Most economies have recovered from the global financial crisis of 2008, but the benefits of economic prosperity have not been equally distributed. Certain sectors, types of occupations and regions have thrived while others have not. Technological change is rapidly reshaping the nature of work, the skills that are needed, and the demands placed on social programs. As more people feel they’ve been left behind, resentments build and strain is put on a nation’s level of social cohesion.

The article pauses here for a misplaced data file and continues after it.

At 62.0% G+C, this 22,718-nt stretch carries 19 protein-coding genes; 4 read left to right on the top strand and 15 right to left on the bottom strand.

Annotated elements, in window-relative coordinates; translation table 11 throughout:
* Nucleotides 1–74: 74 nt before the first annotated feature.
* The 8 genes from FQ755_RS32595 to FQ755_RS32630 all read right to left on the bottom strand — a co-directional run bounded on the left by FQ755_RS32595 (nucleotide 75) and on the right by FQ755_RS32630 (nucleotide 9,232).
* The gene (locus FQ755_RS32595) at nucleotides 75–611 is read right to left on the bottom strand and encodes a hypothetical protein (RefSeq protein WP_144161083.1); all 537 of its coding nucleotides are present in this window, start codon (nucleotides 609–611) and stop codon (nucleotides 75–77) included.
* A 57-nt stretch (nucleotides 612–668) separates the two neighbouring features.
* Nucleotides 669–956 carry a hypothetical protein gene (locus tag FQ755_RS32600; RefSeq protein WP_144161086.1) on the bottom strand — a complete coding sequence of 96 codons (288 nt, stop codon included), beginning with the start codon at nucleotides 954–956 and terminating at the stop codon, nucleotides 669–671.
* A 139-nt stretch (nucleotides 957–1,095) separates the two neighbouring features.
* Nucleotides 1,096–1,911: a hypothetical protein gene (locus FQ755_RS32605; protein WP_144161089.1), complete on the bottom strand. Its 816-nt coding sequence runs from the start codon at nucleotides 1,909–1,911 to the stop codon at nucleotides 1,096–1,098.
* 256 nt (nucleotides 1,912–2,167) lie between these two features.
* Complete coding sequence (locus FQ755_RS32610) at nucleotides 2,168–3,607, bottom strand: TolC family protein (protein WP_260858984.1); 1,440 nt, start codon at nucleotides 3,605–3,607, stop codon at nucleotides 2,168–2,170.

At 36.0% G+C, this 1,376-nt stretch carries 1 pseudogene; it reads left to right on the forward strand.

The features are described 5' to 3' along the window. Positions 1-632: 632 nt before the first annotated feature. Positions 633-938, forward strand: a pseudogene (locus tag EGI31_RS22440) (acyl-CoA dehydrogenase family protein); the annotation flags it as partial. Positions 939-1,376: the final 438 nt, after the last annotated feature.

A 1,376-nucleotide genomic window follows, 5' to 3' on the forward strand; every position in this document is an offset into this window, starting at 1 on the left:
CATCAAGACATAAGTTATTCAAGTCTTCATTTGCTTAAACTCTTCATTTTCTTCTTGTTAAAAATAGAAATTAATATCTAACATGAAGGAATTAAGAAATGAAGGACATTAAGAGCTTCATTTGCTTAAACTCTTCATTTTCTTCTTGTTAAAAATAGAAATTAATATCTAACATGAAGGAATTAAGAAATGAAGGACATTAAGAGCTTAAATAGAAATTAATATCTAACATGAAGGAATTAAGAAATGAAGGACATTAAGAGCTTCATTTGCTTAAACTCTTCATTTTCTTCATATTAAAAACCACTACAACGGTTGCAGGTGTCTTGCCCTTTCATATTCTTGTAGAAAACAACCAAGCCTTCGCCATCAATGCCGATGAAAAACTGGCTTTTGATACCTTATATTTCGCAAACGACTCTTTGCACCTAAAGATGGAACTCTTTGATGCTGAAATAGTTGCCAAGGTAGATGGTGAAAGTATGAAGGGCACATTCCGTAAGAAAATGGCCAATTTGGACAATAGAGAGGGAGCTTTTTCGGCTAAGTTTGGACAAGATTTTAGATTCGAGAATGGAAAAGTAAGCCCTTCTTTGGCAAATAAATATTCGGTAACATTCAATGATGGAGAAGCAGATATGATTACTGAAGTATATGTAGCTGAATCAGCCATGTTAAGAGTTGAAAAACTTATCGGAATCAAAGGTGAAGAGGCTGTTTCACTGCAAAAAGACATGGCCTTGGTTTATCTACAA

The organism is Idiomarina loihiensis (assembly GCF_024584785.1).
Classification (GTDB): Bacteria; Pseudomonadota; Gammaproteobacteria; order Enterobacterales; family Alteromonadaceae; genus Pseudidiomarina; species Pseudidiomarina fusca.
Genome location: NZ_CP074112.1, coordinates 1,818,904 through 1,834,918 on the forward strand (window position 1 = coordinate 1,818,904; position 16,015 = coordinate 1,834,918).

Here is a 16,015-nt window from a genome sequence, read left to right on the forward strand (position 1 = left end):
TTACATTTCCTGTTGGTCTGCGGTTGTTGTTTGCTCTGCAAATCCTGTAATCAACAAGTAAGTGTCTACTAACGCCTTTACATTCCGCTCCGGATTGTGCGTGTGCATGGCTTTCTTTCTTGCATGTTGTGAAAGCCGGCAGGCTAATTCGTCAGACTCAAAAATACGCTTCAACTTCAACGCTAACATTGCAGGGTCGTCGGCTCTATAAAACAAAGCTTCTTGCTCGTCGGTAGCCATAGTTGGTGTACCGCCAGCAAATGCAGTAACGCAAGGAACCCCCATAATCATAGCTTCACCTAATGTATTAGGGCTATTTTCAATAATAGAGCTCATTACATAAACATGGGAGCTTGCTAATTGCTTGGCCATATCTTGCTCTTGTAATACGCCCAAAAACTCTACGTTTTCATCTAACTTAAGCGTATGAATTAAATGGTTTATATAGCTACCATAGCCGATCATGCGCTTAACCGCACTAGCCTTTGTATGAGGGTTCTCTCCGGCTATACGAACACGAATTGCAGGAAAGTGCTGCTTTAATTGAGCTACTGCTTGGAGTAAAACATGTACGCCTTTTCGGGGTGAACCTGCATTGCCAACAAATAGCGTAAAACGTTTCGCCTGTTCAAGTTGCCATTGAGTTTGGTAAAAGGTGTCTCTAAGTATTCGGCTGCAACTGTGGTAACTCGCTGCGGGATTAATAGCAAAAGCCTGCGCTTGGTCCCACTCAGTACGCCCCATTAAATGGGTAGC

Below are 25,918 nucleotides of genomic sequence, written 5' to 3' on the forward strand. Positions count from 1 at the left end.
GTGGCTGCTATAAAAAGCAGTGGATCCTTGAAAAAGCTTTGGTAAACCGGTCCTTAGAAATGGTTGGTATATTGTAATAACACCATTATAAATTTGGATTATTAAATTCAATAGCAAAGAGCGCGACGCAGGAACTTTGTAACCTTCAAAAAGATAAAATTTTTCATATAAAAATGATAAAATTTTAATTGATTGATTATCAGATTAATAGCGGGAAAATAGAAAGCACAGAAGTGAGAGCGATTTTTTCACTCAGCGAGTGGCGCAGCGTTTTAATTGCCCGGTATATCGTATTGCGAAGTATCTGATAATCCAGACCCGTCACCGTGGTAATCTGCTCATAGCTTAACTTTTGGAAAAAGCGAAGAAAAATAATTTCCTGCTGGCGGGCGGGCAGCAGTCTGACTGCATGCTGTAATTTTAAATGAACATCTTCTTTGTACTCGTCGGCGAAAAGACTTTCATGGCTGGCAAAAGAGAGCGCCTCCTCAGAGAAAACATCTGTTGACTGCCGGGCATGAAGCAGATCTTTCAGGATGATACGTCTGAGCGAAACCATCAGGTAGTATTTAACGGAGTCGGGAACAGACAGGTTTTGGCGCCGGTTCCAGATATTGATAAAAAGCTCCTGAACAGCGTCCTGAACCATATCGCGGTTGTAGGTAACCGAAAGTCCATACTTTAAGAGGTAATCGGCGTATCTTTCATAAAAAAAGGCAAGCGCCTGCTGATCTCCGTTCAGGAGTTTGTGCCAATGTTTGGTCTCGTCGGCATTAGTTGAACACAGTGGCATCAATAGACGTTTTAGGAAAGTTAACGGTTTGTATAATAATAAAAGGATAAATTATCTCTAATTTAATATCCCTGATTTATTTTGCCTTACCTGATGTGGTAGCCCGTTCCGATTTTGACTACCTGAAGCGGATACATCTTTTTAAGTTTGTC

At the most recent Queen’s International Institute on Social Policy, international and Canadian experts shared policy ideas for fostering inclusive prosperity. The insights and analysis they presented at the conference are shared in this feature series of articles.

Photo: The Meewasin Valley in Saskatoon by the Broadway Bridge over the South Saskatchewan River. Shutterstock/ By Scott Prokop